When, in 2005, the Congress voted to apply the Field Manual to the Department of Defense, it deliberately excluded the CIA. The Field Manual, a public document written for military use, is not always directly translatable to use by intelligence officers. In view of this, the legislation allowed the CIA to retain the capacity to employ alternative interrogation techniques. I’d emphasize that the DTA permits the CIA to use different techniques than the military employs, but that it is not intended to permit the CIA to use unduly coercive techniques — indeed, the same act prohibits the use of any cruel, inhumane, or degrading treatment.


The conference report would go beyond any of the recent laws that I just mentioned — laws that were extensively debated and considered — by bringing the CIA under the Army Field Manual, extinguishing thereby the ability of that agency to employ any interrogation technique beyond those publicly listed and formulated for military use. I cannot support such a step because I have not been convinced that the Congress erred by deliberately excluding the CIA. I believe that our energies are better directed at ensuring that all techniques, whether used by the military or the CIA, are in full compliance with our international obligations and in accordance with our deepest values. What we need is not to tie the CIA to the Army Field Manual, but rather to have a good faith interpretation of the statutes that guide what is permissible in the CIA program.

See a “heartbroken” Andrew Sullivan for the rest.

So, McCain opposes torture and believes our military and intelligence agencies alike should behave morally and in compliance with international law. Yet, there’s some measures that he thinks the CIA should be allowed to use but not the Army. What are they? And by what rationale are given “enhanced techniques” moral and legal if performed by the CIA but not the Army? Color me confused.

Kevin Drum thinks the explanation is simple: “[V]oters don’t want a president who opposes state sanctioned torture of captive prisoners. So McCain doesn’t oppose it anymore. Any questions?”

But, as I’ve noted already, McCain knew his position on this was incredibly unpopular with the base and yet he kept hammering away without equivocation despite that throughout this process. He’s all but won the nomination at this point. Why would he suddenly lurch the other way now? Presumably, the non-torture position is going to be more appealing to moderate swing voters.

UPDATE (Dodd): The distinction is clear enough to me. His refusal “to tie the CIA to the Army Field Manual” is directly in line with CIA Director Gen. Michael Hayden’s eloquent explanation of the problem in his Congressional testimony:

[T]here is a universe out there of lawful interrogation techniques that we should feel, as a nation, that we have a right to use against our enemies…. The Army Field Manual describes a subset of that universe. [T]he Army Field Manual does exactly what… it needs to do for the United States Army. But on the face of it, it would make no… sense to apply the Army’s field manual to CIA.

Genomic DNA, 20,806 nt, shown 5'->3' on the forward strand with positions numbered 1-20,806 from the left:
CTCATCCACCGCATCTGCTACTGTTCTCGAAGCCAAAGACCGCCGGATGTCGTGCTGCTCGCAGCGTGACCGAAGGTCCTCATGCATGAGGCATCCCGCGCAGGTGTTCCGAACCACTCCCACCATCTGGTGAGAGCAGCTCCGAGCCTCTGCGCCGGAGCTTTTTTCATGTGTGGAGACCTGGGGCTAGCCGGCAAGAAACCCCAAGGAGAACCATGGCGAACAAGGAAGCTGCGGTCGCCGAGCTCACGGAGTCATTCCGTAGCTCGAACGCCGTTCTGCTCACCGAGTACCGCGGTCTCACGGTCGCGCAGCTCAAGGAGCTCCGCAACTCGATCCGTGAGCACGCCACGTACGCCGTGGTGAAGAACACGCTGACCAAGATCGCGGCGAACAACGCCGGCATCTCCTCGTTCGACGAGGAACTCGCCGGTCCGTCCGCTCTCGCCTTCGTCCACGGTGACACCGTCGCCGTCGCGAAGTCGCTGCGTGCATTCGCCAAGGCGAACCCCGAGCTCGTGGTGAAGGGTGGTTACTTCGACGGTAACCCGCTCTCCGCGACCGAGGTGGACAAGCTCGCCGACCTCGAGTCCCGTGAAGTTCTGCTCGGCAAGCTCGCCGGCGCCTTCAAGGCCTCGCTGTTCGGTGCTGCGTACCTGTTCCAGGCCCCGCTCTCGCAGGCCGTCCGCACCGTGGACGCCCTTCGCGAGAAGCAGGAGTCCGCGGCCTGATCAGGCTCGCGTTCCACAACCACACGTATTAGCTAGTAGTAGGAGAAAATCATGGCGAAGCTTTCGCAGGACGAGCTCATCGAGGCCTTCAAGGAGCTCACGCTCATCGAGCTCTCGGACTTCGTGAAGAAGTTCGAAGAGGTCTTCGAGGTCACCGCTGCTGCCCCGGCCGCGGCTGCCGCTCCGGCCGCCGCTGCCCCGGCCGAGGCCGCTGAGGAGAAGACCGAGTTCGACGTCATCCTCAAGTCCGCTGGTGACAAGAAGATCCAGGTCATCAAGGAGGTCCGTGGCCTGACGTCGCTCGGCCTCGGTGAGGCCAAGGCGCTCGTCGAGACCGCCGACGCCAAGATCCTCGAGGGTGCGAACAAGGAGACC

[T]he population of who’s doing it is different than the population that would be working for me inside the CIA interrogation program. It meets the needs of America’s Army in terms of who’s going to do it, which in the case of the Army Field Manual would be a relatively large population of relatively young men and women who’ve received good training but not exhaustive training in all potential situations.

The population of who they do it to would also be different. In the life of the CIA detention program we have held fewer than a hundred people. And… actually, fewer than a third of those people have had any techniques used against them — enhanced techniques — in the CIA program. America’s Army literally today is holding over 20,000 detainees in Iraq alone.

[T]here’s a difference in terms of… the circumstances under which you’re doing the interrogation. And I know there can be circumstances in military custody that are as protected and isolated and controlled as in our detention facilities, but in many instances that is not the case. These are interrogations against enemy soldiers, who almost always will be lawful combatants, in tactical situations, from whom you expect to get information of transient and tactical value. None of that applies to the detainees we hold, to the interrogators we have, or the information we are attempting to seek. [Emphasis added.]

A lot of people have been saying to Congress for months, “Hey, if you think waterboarding should be illegal, stop haranguing witnesses to declare their opinions on the subject and just ban it.” And, doubtless, if Congress proposes a bill that simply bans waterboarding, McCain will vote for it, having opposed the practice longer than most and having been a driving force behind the Detainee Treatment Act. But this bill goes much further than that. That he wouldn’t agree to a much more expansive (and potentially very stupid) bill is not something to fault him for.

No, this looks like just one more example of Reid and Pelosi playing petty politics with vital issues rather than doing something productive. They just rammed through a bill they know is totally unacceptable, all the while knowing that the fine distinctions involved will get lost in a sea of “McCain Votes To Allow Waterboarding!!!!oneone!! eleven!!!” hyperbole.

FILED UNDER: 2008 Election, Congress, Intelligence, Law and the Courts, National Security, , , , , , , , , , , , , , , , , , , , , , ,
Alex Knapp
About Alex Knapp
Alex Knapp is Associate Editor at Forbes for science and games. He was a longtime blogger elsewhere before joining the OTB team in June 2005 and contributed some 700 posts through January 2013. Follow him on Twitter @TheAlexKnapp.


  1. Zelsdorf Ragshaft III says: